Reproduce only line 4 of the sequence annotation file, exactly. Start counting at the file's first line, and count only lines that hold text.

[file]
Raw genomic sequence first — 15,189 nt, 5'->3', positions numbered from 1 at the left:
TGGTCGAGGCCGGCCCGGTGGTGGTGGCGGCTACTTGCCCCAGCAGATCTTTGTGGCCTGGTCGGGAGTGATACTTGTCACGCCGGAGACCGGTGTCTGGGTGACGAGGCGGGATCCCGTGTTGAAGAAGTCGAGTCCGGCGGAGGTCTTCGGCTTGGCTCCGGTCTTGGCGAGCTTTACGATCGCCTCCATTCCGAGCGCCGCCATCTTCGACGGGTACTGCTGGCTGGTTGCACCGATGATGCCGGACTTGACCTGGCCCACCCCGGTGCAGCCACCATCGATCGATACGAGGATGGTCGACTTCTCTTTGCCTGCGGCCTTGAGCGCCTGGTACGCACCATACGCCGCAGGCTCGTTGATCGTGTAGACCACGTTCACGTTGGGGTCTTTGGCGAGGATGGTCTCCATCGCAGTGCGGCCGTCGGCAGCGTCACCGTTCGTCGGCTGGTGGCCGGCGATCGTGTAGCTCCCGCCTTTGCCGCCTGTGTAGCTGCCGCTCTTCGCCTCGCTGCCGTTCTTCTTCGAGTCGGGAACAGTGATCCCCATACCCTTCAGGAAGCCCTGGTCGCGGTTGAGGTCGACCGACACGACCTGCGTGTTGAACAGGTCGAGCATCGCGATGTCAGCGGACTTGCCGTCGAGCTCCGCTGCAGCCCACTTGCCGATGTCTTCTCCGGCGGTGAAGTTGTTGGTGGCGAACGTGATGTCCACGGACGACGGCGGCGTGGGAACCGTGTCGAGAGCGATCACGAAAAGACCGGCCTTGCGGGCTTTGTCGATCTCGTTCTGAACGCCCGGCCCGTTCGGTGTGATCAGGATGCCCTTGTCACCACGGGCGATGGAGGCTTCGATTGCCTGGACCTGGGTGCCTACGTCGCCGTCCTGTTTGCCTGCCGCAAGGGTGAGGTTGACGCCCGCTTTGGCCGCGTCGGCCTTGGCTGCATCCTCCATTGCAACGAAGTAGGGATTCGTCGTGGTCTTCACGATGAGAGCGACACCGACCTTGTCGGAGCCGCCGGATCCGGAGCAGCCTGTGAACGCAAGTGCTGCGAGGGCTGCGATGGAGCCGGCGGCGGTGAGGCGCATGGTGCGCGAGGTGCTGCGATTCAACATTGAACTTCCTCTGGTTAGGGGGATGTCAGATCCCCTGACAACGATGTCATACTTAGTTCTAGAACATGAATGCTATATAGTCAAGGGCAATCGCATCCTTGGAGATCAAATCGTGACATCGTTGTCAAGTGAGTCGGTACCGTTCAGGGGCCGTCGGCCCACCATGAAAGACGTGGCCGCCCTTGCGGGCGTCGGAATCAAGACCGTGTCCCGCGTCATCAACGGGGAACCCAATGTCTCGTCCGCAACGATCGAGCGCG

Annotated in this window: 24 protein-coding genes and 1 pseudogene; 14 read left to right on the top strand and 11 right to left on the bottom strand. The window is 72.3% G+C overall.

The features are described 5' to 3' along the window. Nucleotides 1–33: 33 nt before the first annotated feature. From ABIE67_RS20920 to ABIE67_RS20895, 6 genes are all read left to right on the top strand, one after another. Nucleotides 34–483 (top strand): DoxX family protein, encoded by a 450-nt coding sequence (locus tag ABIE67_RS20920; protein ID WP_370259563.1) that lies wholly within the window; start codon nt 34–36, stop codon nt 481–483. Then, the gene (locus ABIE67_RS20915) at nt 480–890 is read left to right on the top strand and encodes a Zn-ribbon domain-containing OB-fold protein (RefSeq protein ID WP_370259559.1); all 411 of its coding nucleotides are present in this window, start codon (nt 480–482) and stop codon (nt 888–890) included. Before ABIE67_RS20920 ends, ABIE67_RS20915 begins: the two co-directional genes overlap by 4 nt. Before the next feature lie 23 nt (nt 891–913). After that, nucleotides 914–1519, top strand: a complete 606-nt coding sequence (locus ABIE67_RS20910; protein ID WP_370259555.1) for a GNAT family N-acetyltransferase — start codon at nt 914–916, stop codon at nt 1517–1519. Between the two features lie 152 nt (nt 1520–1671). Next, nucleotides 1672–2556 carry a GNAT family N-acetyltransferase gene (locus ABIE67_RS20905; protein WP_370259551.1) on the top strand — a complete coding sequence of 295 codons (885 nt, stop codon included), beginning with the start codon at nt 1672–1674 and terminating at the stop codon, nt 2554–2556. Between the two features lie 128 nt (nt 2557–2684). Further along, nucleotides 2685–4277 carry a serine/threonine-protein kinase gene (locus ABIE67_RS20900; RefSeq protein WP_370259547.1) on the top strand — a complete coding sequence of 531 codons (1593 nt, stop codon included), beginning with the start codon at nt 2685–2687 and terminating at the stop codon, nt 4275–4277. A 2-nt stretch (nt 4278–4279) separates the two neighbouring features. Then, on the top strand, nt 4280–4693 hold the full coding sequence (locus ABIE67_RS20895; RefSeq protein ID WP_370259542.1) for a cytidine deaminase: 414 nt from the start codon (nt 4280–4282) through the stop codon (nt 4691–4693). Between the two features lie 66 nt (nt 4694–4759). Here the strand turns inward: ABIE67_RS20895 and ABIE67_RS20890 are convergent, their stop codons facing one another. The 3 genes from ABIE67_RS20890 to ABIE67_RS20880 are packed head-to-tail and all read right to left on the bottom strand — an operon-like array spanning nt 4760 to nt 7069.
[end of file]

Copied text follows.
The features are described 5' to 3' along the window. Nucleotides 1–33: 33 nt before the first annotated feature. From ABIE67_RS20920 to ABIE67_RS20895, 6 genes are all read left to right on the top strand, one after another. Nucleotides 34–483 (top strand): DoxX family protein, encoded by a 450-nt coding sequence (locus tag ABIE67_RS20920; protein ID WP_370259563.1) that lies wholly within the window; start codon nt 34–36, stop codon nt 481–483. Then, the gene (locus ABIE67_RS20915) at nt 480–890 is read left to right on the top strand and encodes a Zn-ribbon domain-containing OB-fold protein (RefSeq protein ID WP_370259559.1); all 411 of its coding nucleotides are present in this window, start codon (nt 480–482) and stop codon (nt 888–890) included. Before ABIE67_RS20920 ends, ABIE67_RS20915 begins: the two co-directional genes overlap by 4 nt. Before the next feature lie 23 nt (nt 891–913). After that, nucleotides 914–1519, top strand: a complete 606-nt coding sequence (locus ABIE67_RS20910; protein ID WP_370259555.1) for a GNAT family N-acetyltransferase — start codon at nt 914–916, stop codon at nt 1517–1519. Between the two features lie 152 nt (nt 1520–1671). Next, nucleotides 1672–2556 carry a GNAT family N-acetyltransferase gene (locus ABIE67_RS20905; protein WP_370259551.1) on the top strand — a complete coding sequence of 295 codons (885 nt, stop codon included), beginning with the start codon at nt 1672–1674 and terminating at the stop codon, nt 2554–2556. Between the two features lie 128 nt (nt 2557–2684). Further along, nucleotides 2685–4277 carry a serine/threonine-protein kinase gene (locus ABIE67_RS20900; RefSeq protein WP_370259547.1) on the top strand — a complete coding sequence of 531 codons (1593 nt, stop codon included), beginning with the start codon at nt 2685–2687 and terminating at the stop codon, nt 4275–4277. A 2-nt stretch (nt 4278–4279) separates the two neighbouring features. Then, on the top strand, nt 4280–4693 hold the full coding sequence (locus ABIE67_RS20895; RefSeq protein ID WP_370259542.1) for a cytidine deaminase: 414 nt from the start codon (nt 4280–4282) through the stop codon (nt 4691–4693). Between the two features lie 66 nt (nt 4694–4759). Here the strand turns inward: ABIE67_RS20895 and ABIE67_RS20890 are convergent, their stop codons facing one another. The 3 genes from ABIE67_RS20890 to ABIE67_RS20880 are packed head-to-tail and all read right to left on the bottom strand — an operon-like array spanning nt 4760 to nt 7069.